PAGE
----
"Ach, Mrs. Meyerburg, I can tell you the day what you visit on me down there I am a proud woman. How little we got to offer you know, but if I could fix for you Kaffeeklatsch some day and Kuchen and—"

"In the kitchen you still got the noodle-board yet, Mrs. Fischlowitz, where you can mix Kuchen too?"

"I should say so. Always on it I mix my doughs."

"He built it in for me himself, Mrs. Fischlowitz. On hinges so when I was done, up against the wall out of the way I could fold it."

"'Just think,' I say to my children, 'we eat noodles off a board what Simon Meyerburg built with his own hands.' On the whole East Side it's a curiosity."

"Sometimes when I come down by your flat, Mrs. Fischlowitz, I show you how I used to make them for him. Wide ones he liked."

"Ach, Mrs. Meyerburg, like you could put your hands in dough now!"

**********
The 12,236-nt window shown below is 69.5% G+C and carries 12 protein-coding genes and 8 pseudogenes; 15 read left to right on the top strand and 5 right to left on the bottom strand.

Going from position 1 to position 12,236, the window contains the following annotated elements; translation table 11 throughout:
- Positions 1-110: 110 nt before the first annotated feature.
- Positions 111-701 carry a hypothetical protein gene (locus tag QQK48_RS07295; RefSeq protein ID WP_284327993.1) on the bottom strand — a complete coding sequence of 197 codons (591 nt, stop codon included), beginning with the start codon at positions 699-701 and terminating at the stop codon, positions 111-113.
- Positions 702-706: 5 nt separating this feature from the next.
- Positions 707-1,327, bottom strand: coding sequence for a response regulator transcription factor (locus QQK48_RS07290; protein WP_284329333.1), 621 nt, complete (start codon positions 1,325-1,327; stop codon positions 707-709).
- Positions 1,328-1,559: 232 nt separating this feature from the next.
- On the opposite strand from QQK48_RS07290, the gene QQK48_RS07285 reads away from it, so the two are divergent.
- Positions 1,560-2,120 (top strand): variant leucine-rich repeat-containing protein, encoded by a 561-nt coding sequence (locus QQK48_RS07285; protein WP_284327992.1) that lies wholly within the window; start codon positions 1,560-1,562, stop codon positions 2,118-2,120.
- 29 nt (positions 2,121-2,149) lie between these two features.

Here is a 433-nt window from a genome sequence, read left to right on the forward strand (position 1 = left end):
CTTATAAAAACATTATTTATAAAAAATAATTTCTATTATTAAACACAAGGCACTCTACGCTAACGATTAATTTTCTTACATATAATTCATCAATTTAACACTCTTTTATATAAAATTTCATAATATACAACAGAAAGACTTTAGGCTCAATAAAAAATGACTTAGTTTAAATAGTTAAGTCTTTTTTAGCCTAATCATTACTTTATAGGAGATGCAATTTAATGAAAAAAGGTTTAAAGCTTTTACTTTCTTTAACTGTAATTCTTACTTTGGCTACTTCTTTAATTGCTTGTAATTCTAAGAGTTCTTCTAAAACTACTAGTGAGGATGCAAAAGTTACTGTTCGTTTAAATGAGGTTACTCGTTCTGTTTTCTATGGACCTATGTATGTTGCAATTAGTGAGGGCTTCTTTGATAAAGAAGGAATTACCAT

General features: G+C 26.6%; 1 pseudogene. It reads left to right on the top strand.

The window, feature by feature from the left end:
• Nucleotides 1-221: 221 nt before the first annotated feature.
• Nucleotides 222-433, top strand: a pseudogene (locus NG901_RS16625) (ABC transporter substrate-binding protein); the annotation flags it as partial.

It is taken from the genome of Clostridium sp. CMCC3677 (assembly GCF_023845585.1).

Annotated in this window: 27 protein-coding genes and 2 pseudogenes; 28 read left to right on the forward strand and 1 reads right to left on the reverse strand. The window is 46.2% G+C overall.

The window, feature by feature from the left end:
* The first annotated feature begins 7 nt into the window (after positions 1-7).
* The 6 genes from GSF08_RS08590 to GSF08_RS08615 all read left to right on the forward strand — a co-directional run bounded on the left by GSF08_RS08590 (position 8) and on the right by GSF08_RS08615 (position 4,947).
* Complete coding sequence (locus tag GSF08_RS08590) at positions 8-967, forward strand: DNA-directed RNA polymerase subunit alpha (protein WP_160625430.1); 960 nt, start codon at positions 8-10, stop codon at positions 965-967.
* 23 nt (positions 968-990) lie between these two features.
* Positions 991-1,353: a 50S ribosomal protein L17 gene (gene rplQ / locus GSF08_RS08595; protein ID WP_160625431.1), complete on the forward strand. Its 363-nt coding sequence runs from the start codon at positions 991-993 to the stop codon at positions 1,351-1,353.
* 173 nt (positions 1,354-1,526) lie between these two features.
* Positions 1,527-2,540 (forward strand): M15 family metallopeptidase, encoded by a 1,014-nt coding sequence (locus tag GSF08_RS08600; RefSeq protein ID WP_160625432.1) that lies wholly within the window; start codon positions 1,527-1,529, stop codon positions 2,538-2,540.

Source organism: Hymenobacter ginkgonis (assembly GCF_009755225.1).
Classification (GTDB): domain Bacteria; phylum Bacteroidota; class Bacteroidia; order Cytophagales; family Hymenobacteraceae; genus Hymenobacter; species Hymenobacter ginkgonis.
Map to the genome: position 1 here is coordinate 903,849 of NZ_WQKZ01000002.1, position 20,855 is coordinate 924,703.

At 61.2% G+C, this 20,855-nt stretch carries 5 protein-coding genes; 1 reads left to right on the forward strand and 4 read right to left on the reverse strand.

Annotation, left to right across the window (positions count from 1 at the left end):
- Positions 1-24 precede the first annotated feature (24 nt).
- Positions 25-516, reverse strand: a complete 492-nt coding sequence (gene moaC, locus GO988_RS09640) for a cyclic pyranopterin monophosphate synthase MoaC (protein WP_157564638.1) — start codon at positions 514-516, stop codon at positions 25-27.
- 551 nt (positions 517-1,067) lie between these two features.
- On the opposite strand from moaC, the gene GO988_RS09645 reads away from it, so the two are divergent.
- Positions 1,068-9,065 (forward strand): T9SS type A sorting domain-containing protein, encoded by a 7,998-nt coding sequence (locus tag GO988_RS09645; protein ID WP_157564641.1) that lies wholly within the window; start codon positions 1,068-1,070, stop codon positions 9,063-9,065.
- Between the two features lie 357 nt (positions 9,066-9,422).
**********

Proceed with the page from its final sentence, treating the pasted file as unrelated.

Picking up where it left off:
"'Mamma,' he used to say—standing in the kitchen door when he came home nights and looking at me maybe rocking Becky there by the stove and waiting supper for him—'Mamma,' he'd say, clapping his hands at me, 'open your eyes wide so I can see what's in 'em.'"

"That such a big man should play like that!"

"'Come in, darling,' I'd say; 'you can't guess from there what we got.'"

"Just think, like just married you were together."

"'Noodles!' he'd holler, and all the time right in back of me, spread out on the board, he could see 'em. I can see him yet, Mrs. Fischlowitz, standing there in the kitchen doorway, under the horseshoe what he found when we first landed."

"I can tell you, Mrs. Meyerburg, in that flat we 'ain't had nothing but luck, neither, with you so good to us."

"Ach, now, Mrs. Fischlowitz, for an old friend like you, what I lived next door to so many years and more as once gave my babies to keep for me when I must go out awhile, I shouldn't do a little yet."